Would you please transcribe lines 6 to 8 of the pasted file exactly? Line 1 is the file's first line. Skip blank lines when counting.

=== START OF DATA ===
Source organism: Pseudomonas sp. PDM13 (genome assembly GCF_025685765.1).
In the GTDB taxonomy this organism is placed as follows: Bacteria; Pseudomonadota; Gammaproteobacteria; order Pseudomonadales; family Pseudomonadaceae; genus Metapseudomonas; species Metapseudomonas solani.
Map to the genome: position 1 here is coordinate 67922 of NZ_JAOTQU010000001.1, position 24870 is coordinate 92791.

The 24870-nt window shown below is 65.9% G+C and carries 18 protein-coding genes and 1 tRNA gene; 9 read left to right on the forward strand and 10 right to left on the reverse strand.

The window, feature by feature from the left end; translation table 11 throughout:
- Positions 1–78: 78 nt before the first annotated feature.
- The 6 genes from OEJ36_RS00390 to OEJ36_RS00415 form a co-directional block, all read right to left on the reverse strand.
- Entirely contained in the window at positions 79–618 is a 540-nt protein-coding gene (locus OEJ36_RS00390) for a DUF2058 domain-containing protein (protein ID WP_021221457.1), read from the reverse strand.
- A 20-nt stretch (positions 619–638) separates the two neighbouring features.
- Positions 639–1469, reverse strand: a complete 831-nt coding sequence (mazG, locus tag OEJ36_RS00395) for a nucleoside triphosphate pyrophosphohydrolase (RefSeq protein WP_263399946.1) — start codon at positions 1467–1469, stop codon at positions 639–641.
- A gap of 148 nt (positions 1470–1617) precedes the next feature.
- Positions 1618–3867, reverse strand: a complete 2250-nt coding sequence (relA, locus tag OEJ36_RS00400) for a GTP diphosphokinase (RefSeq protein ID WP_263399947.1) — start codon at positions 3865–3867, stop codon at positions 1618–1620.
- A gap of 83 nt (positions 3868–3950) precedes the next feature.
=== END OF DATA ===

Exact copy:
- Positions 1–78: 78 nt before the first annotated feature.
- The 6 genes from OEJ36_RS00390 to OEJ36_RS00415 form a co-directional block, all read right to left on the reverse strand.
- Entirely contained in the window at positions 79–618 is a 540-nt protein-coding gene (locus OEJ36_RS00390) for a DUF2058 domain-containing protein (protein ID WP_021221457.1), read from the reverse strand.